Java Beans in Turkey
No, I am not posting a recipe, and this is not at all related to anything I'm coding; I'm just curious...
I've read articles about how the Turkish language is the ultimate litmus test for localization code, specifically the several versions of the letter "i" which don't follow "normal" uppercasing/lowercasing rules...
So, my question is, what happens if you write a class in Java with a method "getItems", and refer to this method in some xml config file with the bean property name "items"... Then you run your program with a Turkish locale! Will the property mappings completely fail because of the lowercase "i" not uppercasing to "I" like it "should"? Or will Java magically override the locale settings with its own defaults (akin to .NET's Culture.InvariantCulture)? Either choice seems bad - the first will break your program, while the second seems like it would prohibit using certain characters in property names because they wouldn't have anything to uppercase/lowercase to?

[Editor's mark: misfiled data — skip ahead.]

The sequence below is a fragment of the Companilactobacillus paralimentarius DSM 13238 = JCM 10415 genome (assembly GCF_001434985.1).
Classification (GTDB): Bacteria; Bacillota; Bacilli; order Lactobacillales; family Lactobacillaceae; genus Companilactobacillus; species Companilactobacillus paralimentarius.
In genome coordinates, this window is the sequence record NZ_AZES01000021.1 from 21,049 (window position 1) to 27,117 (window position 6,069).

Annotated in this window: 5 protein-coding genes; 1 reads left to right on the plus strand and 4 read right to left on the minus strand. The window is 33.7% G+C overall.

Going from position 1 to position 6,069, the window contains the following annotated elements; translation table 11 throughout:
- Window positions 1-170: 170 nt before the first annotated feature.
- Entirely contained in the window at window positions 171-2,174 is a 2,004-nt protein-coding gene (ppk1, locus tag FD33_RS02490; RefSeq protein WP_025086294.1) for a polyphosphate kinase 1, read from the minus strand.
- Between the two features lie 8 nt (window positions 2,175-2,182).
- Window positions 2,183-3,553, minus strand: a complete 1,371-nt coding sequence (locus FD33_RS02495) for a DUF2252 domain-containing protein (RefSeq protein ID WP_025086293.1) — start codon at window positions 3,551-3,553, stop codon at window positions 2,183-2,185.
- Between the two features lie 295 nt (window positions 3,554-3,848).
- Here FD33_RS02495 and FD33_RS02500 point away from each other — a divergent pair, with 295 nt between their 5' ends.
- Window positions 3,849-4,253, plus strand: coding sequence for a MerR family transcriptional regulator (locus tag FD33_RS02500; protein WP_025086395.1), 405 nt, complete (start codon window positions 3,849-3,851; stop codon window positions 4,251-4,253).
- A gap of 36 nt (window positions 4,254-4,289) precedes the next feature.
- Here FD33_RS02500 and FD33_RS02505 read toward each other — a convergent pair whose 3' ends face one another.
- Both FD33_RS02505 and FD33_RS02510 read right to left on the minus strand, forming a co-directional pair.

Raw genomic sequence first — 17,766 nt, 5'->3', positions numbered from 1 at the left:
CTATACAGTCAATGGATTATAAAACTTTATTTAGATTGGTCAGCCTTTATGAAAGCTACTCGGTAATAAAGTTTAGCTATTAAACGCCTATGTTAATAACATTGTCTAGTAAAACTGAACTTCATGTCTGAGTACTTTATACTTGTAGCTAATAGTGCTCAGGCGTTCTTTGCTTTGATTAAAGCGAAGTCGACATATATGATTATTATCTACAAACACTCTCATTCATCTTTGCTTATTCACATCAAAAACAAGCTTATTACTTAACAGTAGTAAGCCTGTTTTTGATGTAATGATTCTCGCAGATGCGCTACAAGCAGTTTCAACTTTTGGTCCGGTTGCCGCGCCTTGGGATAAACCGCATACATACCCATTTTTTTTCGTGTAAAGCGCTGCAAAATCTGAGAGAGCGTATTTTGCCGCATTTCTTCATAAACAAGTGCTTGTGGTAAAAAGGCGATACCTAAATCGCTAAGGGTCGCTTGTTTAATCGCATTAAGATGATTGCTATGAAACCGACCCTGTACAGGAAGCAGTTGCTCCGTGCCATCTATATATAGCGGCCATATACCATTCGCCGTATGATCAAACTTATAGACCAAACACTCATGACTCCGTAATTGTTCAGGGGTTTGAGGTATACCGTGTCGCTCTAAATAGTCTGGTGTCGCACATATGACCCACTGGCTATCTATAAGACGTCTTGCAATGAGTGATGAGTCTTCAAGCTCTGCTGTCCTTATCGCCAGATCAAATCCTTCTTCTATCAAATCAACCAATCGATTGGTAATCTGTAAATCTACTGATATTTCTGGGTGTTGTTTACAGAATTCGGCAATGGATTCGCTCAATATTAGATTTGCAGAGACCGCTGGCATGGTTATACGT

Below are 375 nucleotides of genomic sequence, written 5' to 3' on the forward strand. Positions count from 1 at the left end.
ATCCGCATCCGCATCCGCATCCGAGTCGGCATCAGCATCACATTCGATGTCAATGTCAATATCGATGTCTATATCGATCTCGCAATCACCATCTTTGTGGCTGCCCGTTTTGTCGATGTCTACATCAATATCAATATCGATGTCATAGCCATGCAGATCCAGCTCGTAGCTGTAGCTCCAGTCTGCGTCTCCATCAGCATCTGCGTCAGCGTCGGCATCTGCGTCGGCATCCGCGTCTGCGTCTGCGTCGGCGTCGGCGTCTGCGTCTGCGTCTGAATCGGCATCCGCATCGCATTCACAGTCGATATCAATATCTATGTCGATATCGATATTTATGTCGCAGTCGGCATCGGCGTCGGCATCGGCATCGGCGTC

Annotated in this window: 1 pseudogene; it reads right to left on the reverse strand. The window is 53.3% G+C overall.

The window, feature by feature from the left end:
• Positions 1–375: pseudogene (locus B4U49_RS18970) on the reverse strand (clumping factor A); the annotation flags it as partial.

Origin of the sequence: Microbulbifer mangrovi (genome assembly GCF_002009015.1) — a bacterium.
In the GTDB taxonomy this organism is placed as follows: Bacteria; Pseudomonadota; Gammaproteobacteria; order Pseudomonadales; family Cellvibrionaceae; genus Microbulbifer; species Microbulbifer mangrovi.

And to think they could have avoided this by just using uppercase in property names (getItems maps to Items, not items) and not messing around with casing...
I imagine you would want to use local-insensitive casing if you're writing something that compares to a function in code.